Death by suicide leaves family members and loved ones with a million unanswered questions. Today we devote the entire hour to suicide awareness and prevention.

Eileen Kennedy-Moore, PhD, is an author and psychologist. As a trusted expert on parenting, child development, and mental health, Dr. Kennedy-Moore joins us to discuss Suicide in Children–What Every Parent Must Know.  If you have kids, this is a must!

We’ll also hear from Sigrid Reinert, suicide prevention specialist with the Washington State Department of Health Suicide Prevention Resource Center. She’ll share signs that indicate someone may be suicidal, red flags to act upon, and expert resources for those who need help.

And, since coping with the suicide of a loved one is arguably one of the hardest experiences we face, we’ll end the hour with one man’s painful journey following the death of his older brother, Mike.

Author A.W. Barnes and Mike were both gay and raised in a large, unaccepting, ultra-conservative Midwest family that shaped their identities … until Mike took his own life.

Seeking catharsis, A.W. wrote a collection of personal essays in The Dark Eclipse: Reflections on Suicide and Absence. Did he find the answers he was looking for? Did Mike’s death change his views on how they were raised? Has time and reflection helped A.W. come to terms with his loss?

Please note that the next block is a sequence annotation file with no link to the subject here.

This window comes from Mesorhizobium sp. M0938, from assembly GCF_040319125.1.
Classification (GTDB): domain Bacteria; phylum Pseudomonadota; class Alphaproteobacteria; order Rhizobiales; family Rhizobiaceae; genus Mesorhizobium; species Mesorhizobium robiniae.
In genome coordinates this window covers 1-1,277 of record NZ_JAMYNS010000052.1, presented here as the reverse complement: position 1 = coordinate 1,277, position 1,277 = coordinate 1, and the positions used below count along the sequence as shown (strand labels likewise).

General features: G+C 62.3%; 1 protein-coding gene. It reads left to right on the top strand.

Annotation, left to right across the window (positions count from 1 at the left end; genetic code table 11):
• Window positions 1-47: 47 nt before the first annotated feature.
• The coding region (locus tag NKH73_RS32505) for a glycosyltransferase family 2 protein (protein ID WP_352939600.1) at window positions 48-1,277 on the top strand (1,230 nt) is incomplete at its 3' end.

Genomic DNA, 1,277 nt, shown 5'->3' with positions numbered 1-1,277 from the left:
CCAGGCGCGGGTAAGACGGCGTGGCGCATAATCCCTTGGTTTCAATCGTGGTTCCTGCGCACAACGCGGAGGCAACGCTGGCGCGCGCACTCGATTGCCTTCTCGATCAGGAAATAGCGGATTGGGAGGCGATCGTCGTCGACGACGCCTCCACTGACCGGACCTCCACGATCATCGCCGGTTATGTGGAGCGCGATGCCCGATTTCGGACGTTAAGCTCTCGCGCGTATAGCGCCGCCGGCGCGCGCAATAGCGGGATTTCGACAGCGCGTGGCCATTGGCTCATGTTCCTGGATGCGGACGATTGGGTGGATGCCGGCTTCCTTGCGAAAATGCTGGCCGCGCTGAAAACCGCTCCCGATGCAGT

A.W. Barnes has a Ph.D. in English Literature and an MFA in Creative Writing. His nonfiction  has appeared in numerous publications, and he’s the academic author of Post-Closet Masculinities in Early Modern England.

 

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Essays, Inspirational, Memoir, Non Fiction, Travel & Adventure, Writers on Writing

DEC 31: Anne Lamott on Almost Everything: Notes on Hope & Mary Ann Esposito’s Ciao Italia

She’s a writer’s-writer. A reader’s-writer. And with self-effacing humor, and ruthless honesty, Anne Lamott makes us think about what most of us don’t like to think about.

She’s known for writing and speaking about subjects that begin with Big Capital Letters. Today we’ll share her thoughts on Hate, Jealousy, Love, Hope, and preserving one’s Sanity.

A New York Times bestselling author and recipient of a Guggenheim Fellowship, Anne Lamott has been inducted into the California Hall of Fame. She’s taught at UC Davis, as well as at writing conferences across the country.

Academy Award-winning filmmaker, Freida Mock, made a documentary on her called Bird by Bird with Annie. Anne Lamott’s latest book of essays is Almost Everything: Notes on Hope.